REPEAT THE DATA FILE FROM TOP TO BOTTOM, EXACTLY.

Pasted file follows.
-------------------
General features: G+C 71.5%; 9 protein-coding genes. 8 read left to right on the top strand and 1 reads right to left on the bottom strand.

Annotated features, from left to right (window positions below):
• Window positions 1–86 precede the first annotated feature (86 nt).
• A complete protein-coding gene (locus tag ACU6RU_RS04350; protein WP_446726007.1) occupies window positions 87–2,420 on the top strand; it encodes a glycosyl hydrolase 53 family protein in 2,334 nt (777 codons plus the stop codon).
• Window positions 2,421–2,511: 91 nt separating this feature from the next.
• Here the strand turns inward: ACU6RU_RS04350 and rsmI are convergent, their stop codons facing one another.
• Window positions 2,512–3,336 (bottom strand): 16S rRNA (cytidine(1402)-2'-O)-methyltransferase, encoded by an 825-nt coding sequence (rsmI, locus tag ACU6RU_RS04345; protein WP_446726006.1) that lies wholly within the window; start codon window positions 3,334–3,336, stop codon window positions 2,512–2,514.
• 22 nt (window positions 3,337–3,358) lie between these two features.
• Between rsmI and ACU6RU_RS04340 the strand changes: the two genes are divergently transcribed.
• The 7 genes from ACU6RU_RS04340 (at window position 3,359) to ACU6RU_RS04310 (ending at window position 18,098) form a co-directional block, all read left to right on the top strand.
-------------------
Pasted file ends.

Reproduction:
General features: G+C 71.5%; 9 protein-coding genes. 8 read left to right on the top strand and 1 reads right to left on the bottom strand.

Annotated features, from left to right (window positions below):
• Window positions 1–86 precede the first annotated feature (86 nt).
• A complete protein-coding gene (locus tag ACU6RU_RS04350; protein WP_446726007.1) occupies window positions 87–2,420 on the top strand; it encodes a glycosyl hydrolase 53 family protein in 2,334 nt (777 codons plus the stop codon).
• Window positions 2,421–2,511: 91 nt separating this feature from the next.
• Here the strand turns inward: ACU6RU_RS04350 and rsmI are convergent, their stop codons facing one another.
• Window positions 2,512–3,336 (bottom strand): 16S rRNA (cytidine(1402)-2'-O)-methyltransferase, encoded by an 825-nt coding sequence (rsmI, locus tag ACU6RU_RS04345; protein WP_446726006.1) that lies wholly within the window; start codon window positions 3,334–3,336, stop codon window positions 2,512–2,514.
• 22 nt (window positions 3,337–3,358) lie between these two features.
• Between rsmI and ACU6RU_RS04340 the strand changes: the two genes are divergently transcribed.
• The 7 genes from ACU6RU_RS04340 (at window position 3,359) to ACU6RU_RS04310 (ending at window position 18,098) form a co-directional block, all read left to right on the top strand.